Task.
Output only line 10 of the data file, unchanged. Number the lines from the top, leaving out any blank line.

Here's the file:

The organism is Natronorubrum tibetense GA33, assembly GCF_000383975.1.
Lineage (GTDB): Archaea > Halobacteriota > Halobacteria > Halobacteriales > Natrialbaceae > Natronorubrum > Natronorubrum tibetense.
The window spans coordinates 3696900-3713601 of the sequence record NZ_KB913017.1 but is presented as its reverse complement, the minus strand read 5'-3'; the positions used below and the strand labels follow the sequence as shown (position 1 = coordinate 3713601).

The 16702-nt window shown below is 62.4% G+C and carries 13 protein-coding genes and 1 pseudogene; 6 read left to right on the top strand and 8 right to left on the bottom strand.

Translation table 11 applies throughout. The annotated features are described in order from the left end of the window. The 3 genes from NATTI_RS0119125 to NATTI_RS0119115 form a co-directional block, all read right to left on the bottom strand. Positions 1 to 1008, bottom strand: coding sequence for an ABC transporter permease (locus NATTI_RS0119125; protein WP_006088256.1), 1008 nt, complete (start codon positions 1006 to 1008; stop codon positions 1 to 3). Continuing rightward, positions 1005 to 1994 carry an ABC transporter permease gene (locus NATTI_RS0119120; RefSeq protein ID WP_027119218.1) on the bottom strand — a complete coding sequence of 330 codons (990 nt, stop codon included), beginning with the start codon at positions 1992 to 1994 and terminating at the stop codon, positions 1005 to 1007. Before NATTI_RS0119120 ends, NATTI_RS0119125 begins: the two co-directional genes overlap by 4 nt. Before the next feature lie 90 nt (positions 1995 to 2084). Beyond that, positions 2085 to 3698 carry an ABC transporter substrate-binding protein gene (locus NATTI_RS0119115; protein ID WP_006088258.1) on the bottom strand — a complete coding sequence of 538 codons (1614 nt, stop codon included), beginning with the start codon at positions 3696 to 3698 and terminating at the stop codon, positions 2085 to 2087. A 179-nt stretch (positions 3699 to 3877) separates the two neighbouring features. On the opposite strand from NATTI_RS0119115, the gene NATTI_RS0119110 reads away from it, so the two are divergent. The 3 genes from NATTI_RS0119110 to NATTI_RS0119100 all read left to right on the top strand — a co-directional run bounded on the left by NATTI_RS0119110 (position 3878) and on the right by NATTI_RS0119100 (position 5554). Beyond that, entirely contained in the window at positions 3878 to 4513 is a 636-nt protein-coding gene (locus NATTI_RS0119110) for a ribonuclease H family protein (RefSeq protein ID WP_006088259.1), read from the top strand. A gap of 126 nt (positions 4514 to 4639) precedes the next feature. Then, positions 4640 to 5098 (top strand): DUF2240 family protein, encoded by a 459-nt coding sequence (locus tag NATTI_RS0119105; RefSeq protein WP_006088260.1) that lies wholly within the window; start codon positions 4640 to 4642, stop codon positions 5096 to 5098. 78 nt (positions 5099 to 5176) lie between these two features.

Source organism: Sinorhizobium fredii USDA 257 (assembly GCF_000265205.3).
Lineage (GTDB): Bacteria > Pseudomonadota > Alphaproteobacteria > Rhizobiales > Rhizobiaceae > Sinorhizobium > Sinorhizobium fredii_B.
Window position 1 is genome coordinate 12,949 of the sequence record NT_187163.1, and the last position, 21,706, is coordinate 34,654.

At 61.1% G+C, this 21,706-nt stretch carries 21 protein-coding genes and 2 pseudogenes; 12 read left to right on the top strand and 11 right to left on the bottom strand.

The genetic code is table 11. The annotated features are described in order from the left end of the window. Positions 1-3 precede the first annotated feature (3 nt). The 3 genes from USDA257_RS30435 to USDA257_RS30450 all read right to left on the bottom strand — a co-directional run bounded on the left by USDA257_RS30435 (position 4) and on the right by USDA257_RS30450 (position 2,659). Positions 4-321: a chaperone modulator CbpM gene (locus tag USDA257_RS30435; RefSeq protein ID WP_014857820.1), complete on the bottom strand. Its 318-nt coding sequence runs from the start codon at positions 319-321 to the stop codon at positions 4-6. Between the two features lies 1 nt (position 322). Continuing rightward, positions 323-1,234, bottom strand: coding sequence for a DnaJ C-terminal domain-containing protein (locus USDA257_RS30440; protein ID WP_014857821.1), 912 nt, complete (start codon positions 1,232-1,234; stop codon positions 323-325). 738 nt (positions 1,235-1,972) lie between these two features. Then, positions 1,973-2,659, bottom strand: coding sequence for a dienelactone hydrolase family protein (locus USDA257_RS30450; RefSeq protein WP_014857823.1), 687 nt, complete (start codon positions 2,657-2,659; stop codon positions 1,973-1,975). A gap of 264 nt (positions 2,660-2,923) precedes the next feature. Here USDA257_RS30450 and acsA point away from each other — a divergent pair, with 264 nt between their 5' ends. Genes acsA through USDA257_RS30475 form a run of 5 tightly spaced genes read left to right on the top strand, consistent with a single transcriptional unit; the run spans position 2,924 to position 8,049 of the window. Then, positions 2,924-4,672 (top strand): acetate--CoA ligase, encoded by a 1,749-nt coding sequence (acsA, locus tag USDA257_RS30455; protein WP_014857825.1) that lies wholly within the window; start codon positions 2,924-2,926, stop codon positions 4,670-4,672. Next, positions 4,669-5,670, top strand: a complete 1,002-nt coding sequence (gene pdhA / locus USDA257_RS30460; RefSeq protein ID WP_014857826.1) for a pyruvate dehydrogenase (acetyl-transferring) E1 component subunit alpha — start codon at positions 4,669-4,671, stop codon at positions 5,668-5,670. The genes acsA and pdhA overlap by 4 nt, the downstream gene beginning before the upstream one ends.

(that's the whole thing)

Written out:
The genetic code is table 11. The annotated features are described in order from the left end of the window. Positions 1-3 precede the first annotated feature (3 nt). The 3 genes from USDA257_RS30435 to USDA257_RS30450 all read right to left on the bottom strand — a co-directional run bounded on the left by USDA257_RS30435 (position 4) and on the right by USDA257_RS30450 (position 2,659). Positions 4-321: a chaperone modulator CbpM gene (locus tag USDA257_RS30435; RefSeq protein ID WP_014857820.1), complete on the bottom strand. Its 318-nt coding sequence runs from the start codon at positions 319-321 to the stop codon at positions 4-6. Between the two features lies 1 nt (position 322). Continuing rightward, positions 323-1,234, bottom strand: coding sequence for a DnaJ C-terminal domain-containing protein (locus USDA257_RS30440; protein ID WP_014857821.1), 912 nt, complete (start codon positions 1,232-1,234; stop codon positions 323-325). 738 nt (positions 1,235-1,972) lie between these two features. Then, positions 1,973-2,659, bottom strand: coding sequence for a dienelactone hydrolase family protein (locus USDA257_RS30450; RefSeq protein WP_014857823.1), 687 nt, complete (start codon positions 2,657-2,659; stop codon positions 1,973-1,975). A gap of 264 nt (positions 2,660-2,923) precedes the next feature. Here USDA257_RS30450 and acsA point away from each other — a divergent pair, with 264 nt between their 5' ends. Genes acsA through USDA257_RS30475 form a run of 5 tightly spaced genes read left to right on the top strand, consistent with a single transcriptional unit; the run spans position 2,924 to position 8,049 of the window. Then, positions 2,924-4,672 (top strand): acetate--CoA ligase, encoded by a 1,749-nt coding sequence (acsA, locus tag USDA257_RS30455; protein WP_014857825.1) that lies wholly within the window; start codon positions 2,924-2,926, stop codon positions 4,670-4,672. Next, positions 4,669-5,670, top strand: a complete 1,002-nt coding sequence (gene pdhA / locus USDA257_RS30460; RefSeq protein ID WP_014857826.1) for a pyruvate dehydrogenase (acetyl-transferring) E1 component subunit alpha — start codon at positions 4,669-4,671, stop codon at positions 5,668-5,670. The genes acsA and pdhA overlap by 4 nt, the downstream gene beginning before the upstream one ends.